Each morning as you pick up the paper over your cup of tea you read about the happenings in a far off country. They might disturb you sometimes, but you start your day and it’s all forgotten. Then along comes an author who tells a story so powerful, so stirring he makes the country come alive in a way that you can never get it out of your mind.

That’s what Khaled Hosseini’s books did for me.  Not only does he weave a perfect story, the setting brings alive Afghanistan, his country of birth, in an I-saw-it-happen kind of way.
Hosseini was born in Afghanistan but his father, a diplomat, moved to France when he was 11. He never got back to Kabul until much later when he was 38. However his connection with the country remained strong through his friends and family back home.
A doctor by profession, he gave it up after the success of his debut book ‘The Kite Runner’ to become a full time writer.

His books

Kite Runner
The Kite Runner was born when Hossieni heard the Taliban had banned kite flying. Since he had plenty of happy memories of this childhood sport he found the dictat exceptionally cruel. He did a short story on it but it was rejected. Years later he found the draft and decided to expand it into a novel.
That the book tells the story of a father and a son, a story of friendship, of betrayal and of redemption is what makes it universal. Although the political upheaval in Afghanistan is a story in itself, in the book it is a backdrop that adds beautifully to the heartbreaking narrative.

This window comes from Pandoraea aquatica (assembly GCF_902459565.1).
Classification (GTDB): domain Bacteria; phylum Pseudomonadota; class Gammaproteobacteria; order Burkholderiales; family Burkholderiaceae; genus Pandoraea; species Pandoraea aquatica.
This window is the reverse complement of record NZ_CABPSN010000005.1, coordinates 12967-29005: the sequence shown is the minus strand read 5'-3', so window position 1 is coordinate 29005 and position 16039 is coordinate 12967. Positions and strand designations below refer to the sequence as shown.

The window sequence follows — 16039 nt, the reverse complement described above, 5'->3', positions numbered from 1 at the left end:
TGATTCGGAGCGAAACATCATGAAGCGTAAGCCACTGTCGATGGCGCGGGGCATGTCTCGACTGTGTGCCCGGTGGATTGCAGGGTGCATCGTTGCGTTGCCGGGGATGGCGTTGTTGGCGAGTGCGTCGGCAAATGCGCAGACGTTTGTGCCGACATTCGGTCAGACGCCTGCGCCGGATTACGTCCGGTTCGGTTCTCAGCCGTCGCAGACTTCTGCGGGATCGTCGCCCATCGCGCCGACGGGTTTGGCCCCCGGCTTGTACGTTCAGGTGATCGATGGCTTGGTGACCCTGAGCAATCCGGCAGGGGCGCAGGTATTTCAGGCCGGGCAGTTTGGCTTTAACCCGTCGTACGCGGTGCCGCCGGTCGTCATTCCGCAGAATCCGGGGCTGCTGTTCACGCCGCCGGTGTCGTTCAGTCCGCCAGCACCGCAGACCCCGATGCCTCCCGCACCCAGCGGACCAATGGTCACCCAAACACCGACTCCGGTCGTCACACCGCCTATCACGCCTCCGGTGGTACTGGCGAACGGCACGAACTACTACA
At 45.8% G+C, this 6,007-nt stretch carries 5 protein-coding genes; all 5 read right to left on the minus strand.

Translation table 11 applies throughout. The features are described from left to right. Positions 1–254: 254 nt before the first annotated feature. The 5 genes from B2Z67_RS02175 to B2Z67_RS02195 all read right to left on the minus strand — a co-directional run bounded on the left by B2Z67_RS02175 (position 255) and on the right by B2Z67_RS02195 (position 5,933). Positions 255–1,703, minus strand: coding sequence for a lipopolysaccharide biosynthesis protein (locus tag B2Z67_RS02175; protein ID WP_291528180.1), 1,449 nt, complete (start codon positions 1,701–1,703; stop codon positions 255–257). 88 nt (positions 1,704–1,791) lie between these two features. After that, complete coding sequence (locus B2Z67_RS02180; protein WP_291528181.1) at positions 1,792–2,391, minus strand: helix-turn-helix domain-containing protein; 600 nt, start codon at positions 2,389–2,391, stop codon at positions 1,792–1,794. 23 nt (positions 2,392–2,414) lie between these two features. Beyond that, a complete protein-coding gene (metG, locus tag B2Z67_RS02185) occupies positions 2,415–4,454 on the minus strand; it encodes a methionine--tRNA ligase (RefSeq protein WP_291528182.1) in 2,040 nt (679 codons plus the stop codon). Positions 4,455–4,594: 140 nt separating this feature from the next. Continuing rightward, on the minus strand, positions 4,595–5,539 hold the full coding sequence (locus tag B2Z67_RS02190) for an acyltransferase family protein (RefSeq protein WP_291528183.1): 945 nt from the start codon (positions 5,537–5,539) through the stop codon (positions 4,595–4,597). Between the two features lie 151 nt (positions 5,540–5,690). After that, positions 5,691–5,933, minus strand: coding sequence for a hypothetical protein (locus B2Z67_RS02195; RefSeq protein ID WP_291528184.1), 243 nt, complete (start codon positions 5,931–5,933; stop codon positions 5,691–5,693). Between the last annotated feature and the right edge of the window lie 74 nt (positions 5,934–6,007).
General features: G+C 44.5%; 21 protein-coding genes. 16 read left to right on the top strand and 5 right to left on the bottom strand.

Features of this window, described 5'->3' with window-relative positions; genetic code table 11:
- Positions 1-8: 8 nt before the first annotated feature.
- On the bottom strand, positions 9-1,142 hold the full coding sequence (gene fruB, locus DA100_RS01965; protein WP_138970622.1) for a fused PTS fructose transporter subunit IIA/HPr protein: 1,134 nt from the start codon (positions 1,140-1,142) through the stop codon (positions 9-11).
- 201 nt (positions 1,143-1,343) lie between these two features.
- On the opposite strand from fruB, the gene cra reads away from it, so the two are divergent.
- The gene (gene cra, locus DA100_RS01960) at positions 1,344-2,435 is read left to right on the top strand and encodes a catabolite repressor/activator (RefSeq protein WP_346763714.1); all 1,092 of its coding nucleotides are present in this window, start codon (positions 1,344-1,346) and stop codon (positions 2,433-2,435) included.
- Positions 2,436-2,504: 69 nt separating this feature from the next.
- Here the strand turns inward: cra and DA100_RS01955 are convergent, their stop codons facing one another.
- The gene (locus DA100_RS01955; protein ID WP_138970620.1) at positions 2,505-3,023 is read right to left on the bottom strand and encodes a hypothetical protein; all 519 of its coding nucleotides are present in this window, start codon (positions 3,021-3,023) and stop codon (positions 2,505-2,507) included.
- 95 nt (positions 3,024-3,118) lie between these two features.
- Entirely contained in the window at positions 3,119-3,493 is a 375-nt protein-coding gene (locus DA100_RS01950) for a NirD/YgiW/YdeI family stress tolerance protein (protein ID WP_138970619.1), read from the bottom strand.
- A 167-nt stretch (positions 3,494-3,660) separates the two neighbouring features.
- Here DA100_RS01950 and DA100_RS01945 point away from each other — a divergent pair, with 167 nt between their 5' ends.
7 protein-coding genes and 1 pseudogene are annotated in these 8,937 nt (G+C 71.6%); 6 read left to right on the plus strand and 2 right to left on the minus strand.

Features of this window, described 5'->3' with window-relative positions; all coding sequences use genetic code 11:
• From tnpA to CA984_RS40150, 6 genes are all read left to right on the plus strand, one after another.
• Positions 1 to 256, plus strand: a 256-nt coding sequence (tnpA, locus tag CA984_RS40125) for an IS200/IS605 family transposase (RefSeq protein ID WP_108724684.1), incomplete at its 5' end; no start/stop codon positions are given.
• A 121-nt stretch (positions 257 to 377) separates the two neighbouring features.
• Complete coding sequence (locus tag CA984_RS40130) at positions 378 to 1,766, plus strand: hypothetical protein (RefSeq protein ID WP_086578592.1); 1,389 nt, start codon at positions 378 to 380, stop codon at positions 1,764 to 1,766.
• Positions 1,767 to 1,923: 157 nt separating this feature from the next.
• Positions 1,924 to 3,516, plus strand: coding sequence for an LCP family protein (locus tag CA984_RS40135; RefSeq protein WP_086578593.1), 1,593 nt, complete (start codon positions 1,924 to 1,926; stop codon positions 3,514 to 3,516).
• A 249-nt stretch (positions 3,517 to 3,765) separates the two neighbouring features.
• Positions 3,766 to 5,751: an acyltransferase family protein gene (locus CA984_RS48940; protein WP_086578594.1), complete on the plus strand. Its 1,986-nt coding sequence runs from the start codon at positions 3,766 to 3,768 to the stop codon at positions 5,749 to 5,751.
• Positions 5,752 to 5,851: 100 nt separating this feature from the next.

After getting into a young boy’s mind Hosseini explored the relationship between two women Mariam and Laila bound together by a strange bond in his next A Thousand Splendid Suns.
His third book, And the Mountains Echoed, is yet again about relationships.. between a brother and a sister, a mother and a daughter.

What I like best …

…about his books is the way he explores the connection between people – relationships are central to his tales. I love that his stories allow for redemption. I love that despite the dark narrative they end with a ray of hope, however tiny. And I love the way he weaves in the political background so that it becomes a part of the story.

So what do you love about Khaled Hosseini?
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Tomorrow’s clue will be an easy one if you studied at a conservative Convent school like I did. It’s a lady again… a lady of my childhood who wrote stories about good little girls for good little girls. Come on ladies – come up with the name.